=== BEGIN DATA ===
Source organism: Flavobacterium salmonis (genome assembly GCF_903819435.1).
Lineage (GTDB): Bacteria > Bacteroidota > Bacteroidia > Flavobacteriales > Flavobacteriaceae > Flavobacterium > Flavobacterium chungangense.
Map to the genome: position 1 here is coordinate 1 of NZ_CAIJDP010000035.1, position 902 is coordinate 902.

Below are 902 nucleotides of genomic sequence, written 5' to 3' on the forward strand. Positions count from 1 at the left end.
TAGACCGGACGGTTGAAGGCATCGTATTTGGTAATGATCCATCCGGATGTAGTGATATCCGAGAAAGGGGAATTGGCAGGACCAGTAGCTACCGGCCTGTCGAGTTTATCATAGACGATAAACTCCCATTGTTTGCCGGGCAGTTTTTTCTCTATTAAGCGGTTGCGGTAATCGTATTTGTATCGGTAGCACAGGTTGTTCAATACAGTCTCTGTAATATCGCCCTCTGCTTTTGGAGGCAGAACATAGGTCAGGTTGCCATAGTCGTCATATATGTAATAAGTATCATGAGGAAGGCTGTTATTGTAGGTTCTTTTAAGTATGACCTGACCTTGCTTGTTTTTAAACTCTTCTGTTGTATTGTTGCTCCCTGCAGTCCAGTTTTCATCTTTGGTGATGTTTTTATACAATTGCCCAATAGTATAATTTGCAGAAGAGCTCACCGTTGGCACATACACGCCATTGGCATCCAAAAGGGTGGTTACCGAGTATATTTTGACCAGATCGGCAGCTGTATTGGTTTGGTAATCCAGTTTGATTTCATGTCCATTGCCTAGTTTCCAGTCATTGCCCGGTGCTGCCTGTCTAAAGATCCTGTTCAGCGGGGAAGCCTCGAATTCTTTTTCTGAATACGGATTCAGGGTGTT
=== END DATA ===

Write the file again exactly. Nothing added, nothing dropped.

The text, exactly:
Source organism: Flavobacterium salmonis (genome assembly GCF_903819435.1).
Lineage (GTDB): Bacteria > Bacteroidota > Bacteroidia > Flavobacteriales > Flavobacteriaceae > Flavobacterium > Flavobacterium chungangense.
Map to the genome: position 1 here is coordinate 1 of NZ_CAIJDP010000035.1, position 902 is coordinate 902.

Below are 902 nucleotides of genomic sequence, written 5' to 3' on the forward strand. Positions count from 1 at the left end.
TAGACCGGACGGTTGAAGGCATCGTATTTGGTAATGATCCATCCGGATGTAGTGATATCCGAGAAAGGGGAATTGGCAGGACCAGTAGCTACCGGCCTGTCGAGTTTATCATAGACGATAAACTCCCATTGTTTGCCGGGCAGTTTTTTCTCTATTAAGCGGTTGCGGTAATCGTATTTGTATCGGTAGCACAGGTTGTTCAATACAGTCTCTGTAATATCGCCCTCTGCTTTTGGAGGCAGAACATAGGTCAGGTTGCCATAGTCGTCATATATGTAATAAGTATCATGAGGAAGGCTGTTATTGTAGGTTCTTTTAAGTATGACCTGACCTTGCTTGTTTTTAAACTCTTCTGTTGTATTGTTGCTCCCTGCAGTCCAGTTTTCATCTTTGGTGATGTTTTTATACAATTGCCCAATAGTATAATTTGCAGAAGAGCTCACCGTTGGCACATACACGCCATTGGCATCCAAAAGGGTGGTTACCGAGTATATTTTGACCAGATCGGCAGCTGTATTGGTTTGGTAATCCAGTTTGATTTCATGTCCATTGCCTAGTTTCCAGTCATTGCCCGGTGCTGCCTGTCTAAAGATCCTGTTCAGCGGGGAAGCCTCGAATTCTTTTTCTGAATACGGATTCAGGGTGTT